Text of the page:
Solo female travel just keeps getting hotter. According to the George Washington University School of Business, nearly two-thirds of today’s travelers are women. And the Travel Industry Association reports that an estimated 32 million American women travel alone every year
So how are women making the most of solo travel and where are they going? I tapped into some accomplished travelers to get their top tips for traveling solo — and the best places to travel as a woman alone. Here’s what they had to say.
Keep an Open Mind: It might be easy to go to the tourist areas where everyone speaks English and can accommodate you, but take the extra challenge to step out of your comfort zone and try the path less traveled . It has its risks, as does anything in life, but it’s a great way to experience a culture or region. It’s fascinating to see how people live their daily lives in a regular non-touristy community. Eat like the locals, sleep like the locals, participate in activities like the locals. A smile (and Google Translate) can go a long way, even if you don’t speak the same language.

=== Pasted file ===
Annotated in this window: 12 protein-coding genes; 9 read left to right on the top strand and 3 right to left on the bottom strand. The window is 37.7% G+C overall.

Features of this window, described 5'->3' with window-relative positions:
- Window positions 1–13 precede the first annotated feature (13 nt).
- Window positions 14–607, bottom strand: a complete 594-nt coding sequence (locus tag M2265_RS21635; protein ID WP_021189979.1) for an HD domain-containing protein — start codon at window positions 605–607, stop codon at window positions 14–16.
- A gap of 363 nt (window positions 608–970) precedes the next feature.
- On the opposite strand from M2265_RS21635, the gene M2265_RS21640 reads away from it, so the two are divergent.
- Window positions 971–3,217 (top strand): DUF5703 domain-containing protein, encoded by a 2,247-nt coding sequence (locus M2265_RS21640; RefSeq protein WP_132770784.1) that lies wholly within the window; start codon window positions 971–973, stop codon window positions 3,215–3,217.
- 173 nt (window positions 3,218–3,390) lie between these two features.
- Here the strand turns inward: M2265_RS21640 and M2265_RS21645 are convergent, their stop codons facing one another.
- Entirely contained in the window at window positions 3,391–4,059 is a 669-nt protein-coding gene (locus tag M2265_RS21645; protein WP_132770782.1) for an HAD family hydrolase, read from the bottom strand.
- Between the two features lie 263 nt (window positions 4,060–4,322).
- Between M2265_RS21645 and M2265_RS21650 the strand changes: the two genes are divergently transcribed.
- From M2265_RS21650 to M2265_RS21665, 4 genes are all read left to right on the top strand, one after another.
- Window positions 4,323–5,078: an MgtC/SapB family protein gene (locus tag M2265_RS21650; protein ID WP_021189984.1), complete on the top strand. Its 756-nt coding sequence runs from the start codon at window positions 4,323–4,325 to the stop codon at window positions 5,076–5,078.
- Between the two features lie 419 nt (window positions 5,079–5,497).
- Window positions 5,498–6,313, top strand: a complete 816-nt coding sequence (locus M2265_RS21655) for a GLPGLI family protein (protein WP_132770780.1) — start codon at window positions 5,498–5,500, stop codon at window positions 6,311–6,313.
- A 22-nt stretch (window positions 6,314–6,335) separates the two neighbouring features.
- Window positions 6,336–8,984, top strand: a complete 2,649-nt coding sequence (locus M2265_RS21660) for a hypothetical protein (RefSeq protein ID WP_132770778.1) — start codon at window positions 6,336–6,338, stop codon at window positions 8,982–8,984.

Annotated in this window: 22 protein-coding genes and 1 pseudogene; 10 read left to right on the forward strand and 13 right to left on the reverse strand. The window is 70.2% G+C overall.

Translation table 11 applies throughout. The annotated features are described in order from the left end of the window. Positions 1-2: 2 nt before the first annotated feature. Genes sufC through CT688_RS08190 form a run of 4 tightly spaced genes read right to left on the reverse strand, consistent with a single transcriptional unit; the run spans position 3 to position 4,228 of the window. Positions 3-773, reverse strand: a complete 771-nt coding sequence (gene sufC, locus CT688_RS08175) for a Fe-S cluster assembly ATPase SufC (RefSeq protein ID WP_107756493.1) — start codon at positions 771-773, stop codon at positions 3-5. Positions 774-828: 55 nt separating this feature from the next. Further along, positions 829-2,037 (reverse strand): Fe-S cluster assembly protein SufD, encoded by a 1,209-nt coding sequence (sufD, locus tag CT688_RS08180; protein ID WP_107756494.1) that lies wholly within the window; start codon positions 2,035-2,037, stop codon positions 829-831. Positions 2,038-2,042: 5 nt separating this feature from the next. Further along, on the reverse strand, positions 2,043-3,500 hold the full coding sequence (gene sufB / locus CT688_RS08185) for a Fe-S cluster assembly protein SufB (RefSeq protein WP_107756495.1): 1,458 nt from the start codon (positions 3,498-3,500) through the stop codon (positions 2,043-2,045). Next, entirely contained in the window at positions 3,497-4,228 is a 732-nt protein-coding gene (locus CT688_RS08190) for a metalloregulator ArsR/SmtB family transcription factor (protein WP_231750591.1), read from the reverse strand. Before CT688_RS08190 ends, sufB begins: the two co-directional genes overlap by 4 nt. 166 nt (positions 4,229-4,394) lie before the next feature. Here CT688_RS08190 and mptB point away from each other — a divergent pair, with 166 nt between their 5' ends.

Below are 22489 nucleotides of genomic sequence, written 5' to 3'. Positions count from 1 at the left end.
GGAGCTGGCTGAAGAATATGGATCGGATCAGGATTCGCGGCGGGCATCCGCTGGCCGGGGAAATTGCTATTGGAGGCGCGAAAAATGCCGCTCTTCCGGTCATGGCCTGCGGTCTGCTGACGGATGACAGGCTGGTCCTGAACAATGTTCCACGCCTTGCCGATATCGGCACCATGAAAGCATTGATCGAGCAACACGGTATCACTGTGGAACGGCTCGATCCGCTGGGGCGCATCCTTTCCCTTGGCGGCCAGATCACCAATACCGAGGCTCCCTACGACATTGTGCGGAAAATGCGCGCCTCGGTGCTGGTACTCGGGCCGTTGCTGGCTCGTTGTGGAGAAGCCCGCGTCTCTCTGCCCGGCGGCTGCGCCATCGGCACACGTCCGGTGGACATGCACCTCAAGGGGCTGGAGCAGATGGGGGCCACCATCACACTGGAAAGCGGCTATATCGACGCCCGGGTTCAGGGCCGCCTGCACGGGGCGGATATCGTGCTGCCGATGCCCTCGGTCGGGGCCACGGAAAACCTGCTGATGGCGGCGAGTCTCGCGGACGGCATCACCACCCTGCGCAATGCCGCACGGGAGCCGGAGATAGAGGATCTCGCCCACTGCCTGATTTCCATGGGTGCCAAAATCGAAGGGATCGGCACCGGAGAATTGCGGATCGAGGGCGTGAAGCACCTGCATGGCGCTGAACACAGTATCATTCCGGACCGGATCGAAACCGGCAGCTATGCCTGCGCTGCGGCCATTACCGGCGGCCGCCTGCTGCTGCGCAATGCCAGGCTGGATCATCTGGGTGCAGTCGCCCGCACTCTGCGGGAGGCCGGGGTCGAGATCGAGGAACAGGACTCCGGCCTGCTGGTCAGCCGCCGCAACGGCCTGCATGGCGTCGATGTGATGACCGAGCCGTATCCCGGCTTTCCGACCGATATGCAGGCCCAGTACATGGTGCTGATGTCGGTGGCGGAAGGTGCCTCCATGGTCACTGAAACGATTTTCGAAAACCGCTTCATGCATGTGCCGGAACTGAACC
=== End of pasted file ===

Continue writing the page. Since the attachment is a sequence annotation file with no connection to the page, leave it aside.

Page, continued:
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Be Adventurous But Prepared: I got really (really) sick while traveling and it was terrifying. When I got home, I looked into a medical transport membership program called Medjet that the guys in my bike shop recommended. It’s super affordable, and when I found out they had a membership that also offered security response, I picked that one — MedjetHorizon. I feel a little more safe while being adventurous knowing they have my back (24/7 crisis response) and it makes my mom and grandma so happy that if something bad happened to me, they’d have someone to call.